REVIEW: 5 Worlds: The Cobalt Prince
5 Worlds: The Cobalt Prince
By Mark Siegel, Alexis Siegel, Xanthe Bouma, Matt Rockefeller, Boya Sun
Random House Books for Young Readers, 256 pages, $20.99/12.99
The interesting test for a book in a series is just how accessible it is for a new reader to jump in. In the case of the second installment in 5 Worlds, The Cobalt Prince, the answer is a total failure. There is nothing provided the curious reader as to what has transpired before so we meet a new world and new characters almost immediately plunge into a dizzying flashback.
Across the 256 colorful pages, things slowly begin to make sense as some evil entity called the Mimic manipulates people to obtain the missing arm of a Queen’s statue that will imbue it with unimaginable power. It falls to two sisters, apparently mutants in their world, to prevent unspeakable horrors from happening.
There’s something about Sand Dancing and colorful sands on moons that need to be moved so planets can become suns (apparently, the laws of physics do not apply to this solar system).
There’s a lot of running, dancing, and shouting about saving the Five Worlds from extinction and after lighting one in the first volume, Oona Lee feels the pressure to light the remaining four in time beginning on the moon of Toki. Separated from her older sister Jessa, who is also blue-skinned, Oona feels alone and isolated and way too young to be asked to save the universe.
Someone named An Tzu is dying, but since he’s tertiary to the story, we don’t care until maybe the ending. Exactly who this Jax Amboy is remains vague.
Considering there are five creators and, presumably, an editor involved, one would hope for some clarity to the worldbuilding, the characters, and the stakes. Instead, there’s precious little provided considering the number of pages available. We get some sense that there are themes about racism and the dangers of blindly accepting other people’s truths as your own, but you’d have to look hard to follow them.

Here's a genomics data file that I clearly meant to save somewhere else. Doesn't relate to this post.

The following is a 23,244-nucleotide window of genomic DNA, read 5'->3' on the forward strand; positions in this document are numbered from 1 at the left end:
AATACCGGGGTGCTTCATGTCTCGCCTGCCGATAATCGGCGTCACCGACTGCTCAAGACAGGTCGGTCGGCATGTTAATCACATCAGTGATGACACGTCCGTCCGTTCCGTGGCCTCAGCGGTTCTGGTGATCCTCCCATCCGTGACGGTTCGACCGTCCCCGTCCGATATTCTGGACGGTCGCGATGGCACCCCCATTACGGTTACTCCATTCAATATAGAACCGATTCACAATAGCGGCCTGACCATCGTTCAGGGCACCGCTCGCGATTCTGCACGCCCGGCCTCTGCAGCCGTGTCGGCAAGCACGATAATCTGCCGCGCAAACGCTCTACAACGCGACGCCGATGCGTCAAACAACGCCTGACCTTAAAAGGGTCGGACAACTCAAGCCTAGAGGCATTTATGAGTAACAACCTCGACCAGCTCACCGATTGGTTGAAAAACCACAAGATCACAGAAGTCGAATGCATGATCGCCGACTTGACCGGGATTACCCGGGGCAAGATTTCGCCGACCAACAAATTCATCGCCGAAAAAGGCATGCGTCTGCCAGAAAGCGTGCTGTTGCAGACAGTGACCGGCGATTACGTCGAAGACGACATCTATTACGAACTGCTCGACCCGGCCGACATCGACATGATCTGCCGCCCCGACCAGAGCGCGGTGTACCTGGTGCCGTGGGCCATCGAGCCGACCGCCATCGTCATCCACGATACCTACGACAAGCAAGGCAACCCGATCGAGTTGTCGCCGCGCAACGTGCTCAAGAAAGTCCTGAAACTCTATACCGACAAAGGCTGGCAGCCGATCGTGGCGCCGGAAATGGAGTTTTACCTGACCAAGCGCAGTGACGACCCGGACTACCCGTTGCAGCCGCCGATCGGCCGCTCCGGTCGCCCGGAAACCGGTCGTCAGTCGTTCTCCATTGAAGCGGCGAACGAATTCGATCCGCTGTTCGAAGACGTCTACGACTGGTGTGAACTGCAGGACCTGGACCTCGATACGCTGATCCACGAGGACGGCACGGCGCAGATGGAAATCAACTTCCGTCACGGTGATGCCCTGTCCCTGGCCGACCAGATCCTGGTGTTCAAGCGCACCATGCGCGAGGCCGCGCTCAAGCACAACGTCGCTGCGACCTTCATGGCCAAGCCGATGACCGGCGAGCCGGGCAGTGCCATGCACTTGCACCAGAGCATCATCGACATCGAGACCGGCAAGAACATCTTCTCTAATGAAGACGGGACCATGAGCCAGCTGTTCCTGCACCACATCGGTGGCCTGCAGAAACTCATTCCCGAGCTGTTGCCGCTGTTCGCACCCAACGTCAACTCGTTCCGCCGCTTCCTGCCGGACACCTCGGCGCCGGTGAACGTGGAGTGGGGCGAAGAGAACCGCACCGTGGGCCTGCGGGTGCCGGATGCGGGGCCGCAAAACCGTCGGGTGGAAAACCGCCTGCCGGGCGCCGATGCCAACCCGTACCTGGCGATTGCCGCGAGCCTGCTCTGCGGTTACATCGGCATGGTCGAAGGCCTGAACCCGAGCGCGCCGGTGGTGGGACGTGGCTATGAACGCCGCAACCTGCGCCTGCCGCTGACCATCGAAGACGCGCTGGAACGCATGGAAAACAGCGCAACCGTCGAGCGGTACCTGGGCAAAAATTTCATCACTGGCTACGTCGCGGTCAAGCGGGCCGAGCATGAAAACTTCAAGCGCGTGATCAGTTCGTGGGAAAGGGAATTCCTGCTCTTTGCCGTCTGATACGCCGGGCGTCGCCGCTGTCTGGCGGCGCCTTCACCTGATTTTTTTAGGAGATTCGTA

The art team needed some direction as it is hard to differentiate races as well as what’s going on panel to panel, page to page. The dancing, in particular, should have been redrawn from top to bottom to emphasize its magical properties. The vaguely Asian art style and bright colors make this feel imitative of other works rather than something original that can stand on its own.
Apparently, this is well-regarded and has sold well enough that a third volume has been promised although rather than continuing the story, it will tell a supporting character’s story, putting the crisis on hold.
It’s a shame that so many of these critical YA graphic novels get showered with love while failing to live up to the critical components of competent storytelling.